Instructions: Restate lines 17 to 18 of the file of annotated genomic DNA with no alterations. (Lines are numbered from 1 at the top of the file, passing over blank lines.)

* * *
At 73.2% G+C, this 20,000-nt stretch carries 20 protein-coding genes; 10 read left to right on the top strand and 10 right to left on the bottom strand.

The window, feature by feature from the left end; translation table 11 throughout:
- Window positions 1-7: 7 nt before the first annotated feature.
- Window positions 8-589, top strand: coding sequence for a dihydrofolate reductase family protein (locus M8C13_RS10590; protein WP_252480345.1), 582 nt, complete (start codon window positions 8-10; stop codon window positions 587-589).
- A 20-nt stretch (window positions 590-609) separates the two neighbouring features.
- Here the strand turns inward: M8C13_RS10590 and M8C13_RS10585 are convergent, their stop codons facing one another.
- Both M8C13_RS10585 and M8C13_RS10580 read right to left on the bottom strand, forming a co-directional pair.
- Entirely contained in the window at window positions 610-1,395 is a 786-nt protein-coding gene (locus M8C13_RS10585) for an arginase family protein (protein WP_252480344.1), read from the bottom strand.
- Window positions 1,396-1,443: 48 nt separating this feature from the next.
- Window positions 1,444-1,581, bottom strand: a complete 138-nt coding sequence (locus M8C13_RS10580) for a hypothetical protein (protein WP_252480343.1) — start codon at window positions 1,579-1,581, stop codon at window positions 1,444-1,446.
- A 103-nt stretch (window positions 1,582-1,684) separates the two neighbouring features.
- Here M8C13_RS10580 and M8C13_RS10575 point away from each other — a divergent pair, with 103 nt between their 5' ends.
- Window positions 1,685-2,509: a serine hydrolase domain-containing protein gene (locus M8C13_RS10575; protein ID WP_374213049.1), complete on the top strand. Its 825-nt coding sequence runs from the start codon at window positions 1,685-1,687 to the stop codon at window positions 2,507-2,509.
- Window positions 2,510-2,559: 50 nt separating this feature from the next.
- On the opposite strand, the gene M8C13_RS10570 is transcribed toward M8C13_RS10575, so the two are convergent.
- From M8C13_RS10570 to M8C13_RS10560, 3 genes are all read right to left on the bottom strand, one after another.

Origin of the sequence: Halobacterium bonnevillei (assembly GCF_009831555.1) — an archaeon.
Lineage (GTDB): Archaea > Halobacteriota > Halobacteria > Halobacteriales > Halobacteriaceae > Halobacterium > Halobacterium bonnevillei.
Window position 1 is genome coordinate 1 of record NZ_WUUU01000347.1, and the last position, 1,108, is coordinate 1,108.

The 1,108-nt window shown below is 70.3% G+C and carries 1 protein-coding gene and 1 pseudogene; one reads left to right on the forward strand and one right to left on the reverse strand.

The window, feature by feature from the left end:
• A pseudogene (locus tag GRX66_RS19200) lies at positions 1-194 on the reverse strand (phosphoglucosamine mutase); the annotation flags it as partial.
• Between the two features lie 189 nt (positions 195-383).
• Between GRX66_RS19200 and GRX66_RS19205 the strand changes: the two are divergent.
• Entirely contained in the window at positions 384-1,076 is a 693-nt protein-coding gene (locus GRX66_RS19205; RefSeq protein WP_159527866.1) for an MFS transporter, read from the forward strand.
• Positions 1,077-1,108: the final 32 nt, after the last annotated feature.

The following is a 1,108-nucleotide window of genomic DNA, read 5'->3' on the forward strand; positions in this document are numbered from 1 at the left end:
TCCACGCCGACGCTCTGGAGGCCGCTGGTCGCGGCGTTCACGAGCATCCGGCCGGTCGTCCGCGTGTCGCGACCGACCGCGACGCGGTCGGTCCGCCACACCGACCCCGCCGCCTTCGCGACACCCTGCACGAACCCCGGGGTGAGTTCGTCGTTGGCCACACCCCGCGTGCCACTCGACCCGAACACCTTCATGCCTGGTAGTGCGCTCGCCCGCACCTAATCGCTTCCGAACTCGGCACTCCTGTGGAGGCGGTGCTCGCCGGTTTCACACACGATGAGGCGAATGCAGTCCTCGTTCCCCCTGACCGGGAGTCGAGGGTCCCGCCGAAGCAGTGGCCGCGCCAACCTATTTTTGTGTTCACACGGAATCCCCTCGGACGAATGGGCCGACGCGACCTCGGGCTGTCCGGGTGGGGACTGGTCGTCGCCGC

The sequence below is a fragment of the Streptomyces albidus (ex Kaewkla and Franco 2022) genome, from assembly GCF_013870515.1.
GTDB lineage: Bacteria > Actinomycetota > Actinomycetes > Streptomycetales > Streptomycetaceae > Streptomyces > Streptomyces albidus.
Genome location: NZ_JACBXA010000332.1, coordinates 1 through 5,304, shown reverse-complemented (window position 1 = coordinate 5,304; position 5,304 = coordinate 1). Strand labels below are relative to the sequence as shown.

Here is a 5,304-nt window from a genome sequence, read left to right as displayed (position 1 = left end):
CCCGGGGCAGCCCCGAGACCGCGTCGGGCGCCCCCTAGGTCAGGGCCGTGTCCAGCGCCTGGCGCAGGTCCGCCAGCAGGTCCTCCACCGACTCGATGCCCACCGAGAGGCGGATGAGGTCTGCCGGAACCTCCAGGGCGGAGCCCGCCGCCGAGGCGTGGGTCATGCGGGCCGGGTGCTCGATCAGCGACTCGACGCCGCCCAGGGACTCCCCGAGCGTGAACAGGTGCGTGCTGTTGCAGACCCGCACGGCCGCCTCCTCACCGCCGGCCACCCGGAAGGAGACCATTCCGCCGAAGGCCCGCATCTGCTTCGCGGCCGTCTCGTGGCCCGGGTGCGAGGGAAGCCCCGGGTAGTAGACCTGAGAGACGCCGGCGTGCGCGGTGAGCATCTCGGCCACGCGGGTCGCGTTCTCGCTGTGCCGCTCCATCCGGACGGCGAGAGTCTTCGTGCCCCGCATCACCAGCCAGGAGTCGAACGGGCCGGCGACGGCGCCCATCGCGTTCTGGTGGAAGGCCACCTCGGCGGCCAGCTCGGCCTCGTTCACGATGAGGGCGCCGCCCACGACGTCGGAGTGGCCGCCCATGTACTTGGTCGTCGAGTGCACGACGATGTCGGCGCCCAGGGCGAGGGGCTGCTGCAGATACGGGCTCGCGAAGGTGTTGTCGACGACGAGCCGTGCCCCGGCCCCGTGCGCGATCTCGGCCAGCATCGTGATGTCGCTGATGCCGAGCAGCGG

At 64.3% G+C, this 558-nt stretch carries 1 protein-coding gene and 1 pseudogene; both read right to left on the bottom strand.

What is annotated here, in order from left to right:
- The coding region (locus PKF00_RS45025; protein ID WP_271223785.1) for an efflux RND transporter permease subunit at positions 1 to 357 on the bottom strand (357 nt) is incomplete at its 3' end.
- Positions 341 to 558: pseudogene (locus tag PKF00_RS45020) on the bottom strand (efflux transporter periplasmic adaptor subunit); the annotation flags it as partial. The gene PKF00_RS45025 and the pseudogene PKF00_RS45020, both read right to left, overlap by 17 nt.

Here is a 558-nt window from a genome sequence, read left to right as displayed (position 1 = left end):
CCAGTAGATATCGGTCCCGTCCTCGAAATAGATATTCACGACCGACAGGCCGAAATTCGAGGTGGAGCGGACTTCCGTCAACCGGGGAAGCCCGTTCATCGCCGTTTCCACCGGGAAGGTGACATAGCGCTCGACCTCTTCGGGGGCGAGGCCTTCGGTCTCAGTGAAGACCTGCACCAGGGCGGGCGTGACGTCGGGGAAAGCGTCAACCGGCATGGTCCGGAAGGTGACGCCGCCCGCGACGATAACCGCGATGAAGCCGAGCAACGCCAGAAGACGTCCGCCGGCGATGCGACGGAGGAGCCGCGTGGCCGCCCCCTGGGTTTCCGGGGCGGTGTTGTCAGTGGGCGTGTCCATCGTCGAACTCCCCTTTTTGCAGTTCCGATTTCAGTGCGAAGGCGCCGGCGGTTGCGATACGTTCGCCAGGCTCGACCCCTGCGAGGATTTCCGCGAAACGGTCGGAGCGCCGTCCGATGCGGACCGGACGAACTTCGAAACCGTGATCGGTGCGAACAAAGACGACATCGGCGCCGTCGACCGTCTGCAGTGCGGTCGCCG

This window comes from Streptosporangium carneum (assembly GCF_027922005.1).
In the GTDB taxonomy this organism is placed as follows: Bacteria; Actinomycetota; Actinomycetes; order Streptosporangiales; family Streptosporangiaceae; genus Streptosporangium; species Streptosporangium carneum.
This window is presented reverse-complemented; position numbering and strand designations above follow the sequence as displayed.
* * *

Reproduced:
Origin of the sequence: Halobacterium bonnevillei (assembly GCF_009831555.1) — an archaeon.
Lineage (GTDB): Archaea > Halobacteriota > Halobacteria > Halobacteriales > Halobacteriaceae > Halobacterium > Halobacterium bonnevillei.